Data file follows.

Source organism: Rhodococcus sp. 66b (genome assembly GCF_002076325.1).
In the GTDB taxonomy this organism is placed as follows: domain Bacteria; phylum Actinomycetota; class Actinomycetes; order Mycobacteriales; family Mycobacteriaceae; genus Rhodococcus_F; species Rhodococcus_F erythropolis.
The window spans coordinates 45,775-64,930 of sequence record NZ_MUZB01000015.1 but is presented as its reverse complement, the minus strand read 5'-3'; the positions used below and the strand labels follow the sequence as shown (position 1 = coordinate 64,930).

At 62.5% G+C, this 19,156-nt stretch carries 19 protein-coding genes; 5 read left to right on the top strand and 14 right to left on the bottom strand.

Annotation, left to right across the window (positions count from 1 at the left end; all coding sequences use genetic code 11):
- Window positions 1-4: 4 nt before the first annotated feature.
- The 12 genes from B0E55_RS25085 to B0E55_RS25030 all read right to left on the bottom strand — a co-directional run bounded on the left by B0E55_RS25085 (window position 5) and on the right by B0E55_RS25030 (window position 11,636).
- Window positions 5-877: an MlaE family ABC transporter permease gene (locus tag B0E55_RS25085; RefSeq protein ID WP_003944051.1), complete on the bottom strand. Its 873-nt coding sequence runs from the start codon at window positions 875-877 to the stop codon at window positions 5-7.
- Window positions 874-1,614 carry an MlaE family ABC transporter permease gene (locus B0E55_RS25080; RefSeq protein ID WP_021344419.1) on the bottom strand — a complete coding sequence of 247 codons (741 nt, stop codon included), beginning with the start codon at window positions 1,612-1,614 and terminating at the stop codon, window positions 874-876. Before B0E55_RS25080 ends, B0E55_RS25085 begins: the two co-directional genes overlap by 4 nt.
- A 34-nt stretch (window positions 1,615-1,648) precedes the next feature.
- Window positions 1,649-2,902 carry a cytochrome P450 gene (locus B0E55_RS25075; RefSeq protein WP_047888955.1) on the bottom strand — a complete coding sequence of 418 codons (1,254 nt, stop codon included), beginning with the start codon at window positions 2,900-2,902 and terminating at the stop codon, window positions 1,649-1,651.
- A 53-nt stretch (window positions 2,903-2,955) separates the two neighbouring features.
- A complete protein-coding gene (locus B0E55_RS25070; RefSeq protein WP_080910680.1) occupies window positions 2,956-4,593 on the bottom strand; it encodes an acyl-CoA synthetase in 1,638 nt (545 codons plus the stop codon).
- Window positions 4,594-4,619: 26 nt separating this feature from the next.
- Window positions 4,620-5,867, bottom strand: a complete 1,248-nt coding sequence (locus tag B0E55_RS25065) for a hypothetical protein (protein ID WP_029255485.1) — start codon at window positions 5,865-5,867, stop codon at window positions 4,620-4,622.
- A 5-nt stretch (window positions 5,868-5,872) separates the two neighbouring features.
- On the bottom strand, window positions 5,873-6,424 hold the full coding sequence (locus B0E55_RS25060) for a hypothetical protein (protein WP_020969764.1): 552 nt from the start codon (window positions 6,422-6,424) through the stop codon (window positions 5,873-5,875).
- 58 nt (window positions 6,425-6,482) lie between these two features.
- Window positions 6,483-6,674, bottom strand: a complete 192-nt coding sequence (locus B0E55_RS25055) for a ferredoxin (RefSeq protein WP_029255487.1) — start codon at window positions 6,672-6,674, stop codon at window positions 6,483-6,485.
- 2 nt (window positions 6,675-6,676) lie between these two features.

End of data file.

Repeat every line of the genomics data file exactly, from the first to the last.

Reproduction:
Source organism: Rhodococcus sp. 66b (genome assembly GCF_002076325.1).
In the GTDB taxonomy this organism is placed as follows: domain Bacteria; phylum Actinomycetota; class Actinomycetes; order Mycobacteriales; family Mycobacteriaceae; genus Rhodococcus_F; species Rhodococcus_F erythropolis.
The window spans coordinates 45,775-64,930 of sequence record NZ_MUZB01000015.1 but is presented as its reverse complement, the minus strand read 5'-3'; the positions used below and the strand labels follow the sequence as shown (position 1 = coordinate 64,930).

At 62.5% G+C, this 19,156-nt stretch carries 19 protein-coding genes; 5 read left to right on the top strand and 14 right to left on the bottom strand.

Annotation, left to right across the window (positions count from 1 at the left end; all coding sequences use genetic code 11):
- Window positions 1-4: 4 nt before the first annotated feature.
- The 12 genes from B0E55_RS25085 to B0E55_RS25030 all read right to left on the bottom strand — a co-directional run bounded on the left by B0E55_RS25085 (window position 5) and on the right by B0E55_RS25030 (window position 11,636).
- Window positions 5-877: an MlaE family ABC transporter permease gene (locus tag B0E55_RS25085; RefSeq protein ID WP_003944051.1), complete on the bottom strand. Its 873-nt coding sequence runs from the start codon at window positions 875-877 to the stop codon at window positions 5-7.
- Window positions 874-1,614 carry an MlaE family ABC transporter permease gene (locus B0E55_RS25080; RefSeq protein ID WP_021344419.1) on the bottom strand — a complete coding sequence of 247 codons (741 nt, stop codon included), beginning with the start codon at window positions 1,612-1,614 and terminating at the stop codon, window positions 874-876. Before B0E55_RS25080 ends, B0E55_RS25085 begins: the two co-directional genes overlap by 4 nt.
- A 34-nt stretch (window positions 1,615-1,648) precedes the next feature.
- Window positions 1,649-2,902 carry a cytochrome P450 gene (locus B0E55_RS25075; RefSeq protein WP_047888955.1) on the bottom strand — a complete coding sequence of 418 codons (1,254 nt, stop codon included), beginning with the start codon at window positions 2,900-2,902 and terminating at the stop codon, window positions 1,649-1,651.
- A 53-nt stretch (window positions 2,903-2,955) separates the two neighbouring features.
- A complete protein-coding gene (locus B0E55_RS25070; RefSeq protein WP_080910680.1) occupies window positions 2,956-4,593 on the bottom strand; it encodes an acyl-CoA synthetase in 1,638 nt (545 codons plus the stop codon).
- Window positions 4,594-4,619: 26 nt separating this feature from the next.
- Window positions 4,620-5,867, bottom strand: a complete 1,248-nt coding sequence (locus tag B0E55_RS25065) for a hypothetical protein (protein ID WP_029255485.1) — start codon at window positions 5,865-5,867, stop codon at window positions 4,620-4,622.
- A 5-nt stretch (window positions 5,868-5,872) separates the two neighbouring features.
- On the bottom strand, window positions 5,873-6,424 hold the full coding sequence (locus B0E55_RS25060) for a hypothetical protein (protein WP_020969764.1): 552 nt from the start codon (window positions 6,422-6,424) through the stop codon (window positions 5,873-5,875).
- 58 nt (window positions 6,425-6,482) lie between these two features.
- Window positions 6,483-6,674, bottom strand: a complete 192-nt coding sequence (locus B0E55_RS25055) for a ferredoxin (RefSeq protein WP_029255487.1) — start codon at window positions 6,672-6,674, stop codon at window positions 6,483-6,485.
- 2 nt (window positions 6,675-6,676) lie between these two features.